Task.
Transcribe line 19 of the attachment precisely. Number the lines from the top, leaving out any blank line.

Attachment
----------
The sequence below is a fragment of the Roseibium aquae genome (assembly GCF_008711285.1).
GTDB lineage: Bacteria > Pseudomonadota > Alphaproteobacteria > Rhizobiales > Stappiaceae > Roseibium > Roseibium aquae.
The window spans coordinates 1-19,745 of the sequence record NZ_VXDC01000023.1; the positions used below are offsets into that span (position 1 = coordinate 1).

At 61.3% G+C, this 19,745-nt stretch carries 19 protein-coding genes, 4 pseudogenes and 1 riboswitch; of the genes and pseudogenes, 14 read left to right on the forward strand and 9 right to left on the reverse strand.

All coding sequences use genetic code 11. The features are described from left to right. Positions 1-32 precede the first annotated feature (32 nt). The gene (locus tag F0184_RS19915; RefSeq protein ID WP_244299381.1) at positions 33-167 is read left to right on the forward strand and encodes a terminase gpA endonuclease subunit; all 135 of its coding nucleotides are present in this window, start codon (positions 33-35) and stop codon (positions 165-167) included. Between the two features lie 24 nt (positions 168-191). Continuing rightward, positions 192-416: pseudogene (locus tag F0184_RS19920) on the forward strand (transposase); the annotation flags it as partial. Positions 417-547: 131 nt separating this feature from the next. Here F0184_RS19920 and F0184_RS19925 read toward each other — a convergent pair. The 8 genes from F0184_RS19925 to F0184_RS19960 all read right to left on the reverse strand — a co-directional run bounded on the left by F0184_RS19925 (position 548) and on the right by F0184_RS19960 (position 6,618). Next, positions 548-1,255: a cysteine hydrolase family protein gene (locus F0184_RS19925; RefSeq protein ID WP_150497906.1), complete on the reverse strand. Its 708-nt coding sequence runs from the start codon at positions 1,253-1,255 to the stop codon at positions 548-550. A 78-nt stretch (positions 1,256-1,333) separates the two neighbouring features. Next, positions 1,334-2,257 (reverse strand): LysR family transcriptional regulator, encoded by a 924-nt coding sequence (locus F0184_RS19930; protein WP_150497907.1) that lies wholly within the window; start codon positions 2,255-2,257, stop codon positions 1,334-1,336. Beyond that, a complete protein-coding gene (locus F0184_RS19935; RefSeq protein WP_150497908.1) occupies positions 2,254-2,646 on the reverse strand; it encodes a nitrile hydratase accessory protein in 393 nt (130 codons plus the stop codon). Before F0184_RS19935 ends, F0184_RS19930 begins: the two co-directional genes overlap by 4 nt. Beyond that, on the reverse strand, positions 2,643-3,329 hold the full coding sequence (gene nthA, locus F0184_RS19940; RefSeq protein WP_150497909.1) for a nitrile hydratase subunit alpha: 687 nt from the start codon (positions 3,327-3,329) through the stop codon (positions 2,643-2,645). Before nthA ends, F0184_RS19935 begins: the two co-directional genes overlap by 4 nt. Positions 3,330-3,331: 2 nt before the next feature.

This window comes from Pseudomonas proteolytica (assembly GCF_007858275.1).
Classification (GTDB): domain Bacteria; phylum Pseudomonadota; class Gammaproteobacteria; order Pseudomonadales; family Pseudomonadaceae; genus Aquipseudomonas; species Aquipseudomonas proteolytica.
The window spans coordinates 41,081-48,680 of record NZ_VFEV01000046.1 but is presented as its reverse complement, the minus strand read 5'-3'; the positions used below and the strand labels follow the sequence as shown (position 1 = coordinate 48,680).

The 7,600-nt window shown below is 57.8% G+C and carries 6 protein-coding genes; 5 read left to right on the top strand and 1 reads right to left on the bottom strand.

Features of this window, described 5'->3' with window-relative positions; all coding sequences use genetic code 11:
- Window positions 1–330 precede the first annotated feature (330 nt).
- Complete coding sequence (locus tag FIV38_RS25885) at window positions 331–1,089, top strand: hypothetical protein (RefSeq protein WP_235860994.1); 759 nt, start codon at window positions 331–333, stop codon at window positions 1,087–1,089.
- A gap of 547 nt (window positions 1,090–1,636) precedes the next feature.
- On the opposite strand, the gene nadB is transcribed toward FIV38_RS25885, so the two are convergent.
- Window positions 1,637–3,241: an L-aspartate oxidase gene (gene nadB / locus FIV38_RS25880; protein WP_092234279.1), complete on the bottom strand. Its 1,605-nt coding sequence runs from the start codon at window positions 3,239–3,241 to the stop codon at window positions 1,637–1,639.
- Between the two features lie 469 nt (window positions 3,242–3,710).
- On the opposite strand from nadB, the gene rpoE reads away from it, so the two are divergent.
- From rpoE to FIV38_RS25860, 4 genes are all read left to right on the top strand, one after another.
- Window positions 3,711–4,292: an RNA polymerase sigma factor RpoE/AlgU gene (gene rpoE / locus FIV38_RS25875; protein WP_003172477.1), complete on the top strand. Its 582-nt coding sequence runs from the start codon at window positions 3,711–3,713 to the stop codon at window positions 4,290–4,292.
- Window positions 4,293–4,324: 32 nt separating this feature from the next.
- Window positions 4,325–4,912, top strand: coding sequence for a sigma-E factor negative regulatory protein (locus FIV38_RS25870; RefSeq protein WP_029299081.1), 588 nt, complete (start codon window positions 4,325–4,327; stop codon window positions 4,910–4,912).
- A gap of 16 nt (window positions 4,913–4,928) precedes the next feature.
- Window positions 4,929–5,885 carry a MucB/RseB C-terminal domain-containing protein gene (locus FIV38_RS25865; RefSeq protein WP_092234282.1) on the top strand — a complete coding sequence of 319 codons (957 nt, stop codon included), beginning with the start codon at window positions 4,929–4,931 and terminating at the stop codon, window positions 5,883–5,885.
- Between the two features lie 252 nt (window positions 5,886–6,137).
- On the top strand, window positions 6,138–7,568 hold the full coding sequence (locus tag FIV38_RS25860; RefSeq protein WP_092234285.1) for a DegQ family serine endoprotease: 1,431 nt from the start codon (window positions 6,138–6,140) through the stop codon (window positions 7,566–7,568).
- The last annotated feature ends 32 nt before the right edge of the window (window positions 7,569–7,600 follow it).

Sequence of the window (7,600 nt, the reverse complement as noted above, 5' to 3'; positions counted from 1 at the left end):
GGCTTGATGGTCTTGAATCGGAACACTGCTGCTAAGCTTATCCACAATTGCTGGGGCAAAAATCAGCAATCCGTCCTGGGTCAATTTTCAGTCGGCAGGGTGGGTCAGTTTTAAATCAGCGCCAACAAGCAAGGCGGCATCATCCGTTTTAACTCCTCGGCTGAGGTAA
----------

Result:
- Window positions 3,711–4,292: an RNA polymerase sigma factor RpoE/AlgU gene (gene rpoE / locus FIV38_RS25875; protein WP_003172477.1), complete on the top strand. Its 582-nt coding sequence runs from the start codon at window positions 3,711–3,713 to the stop codon at window positions 4,290–4,292.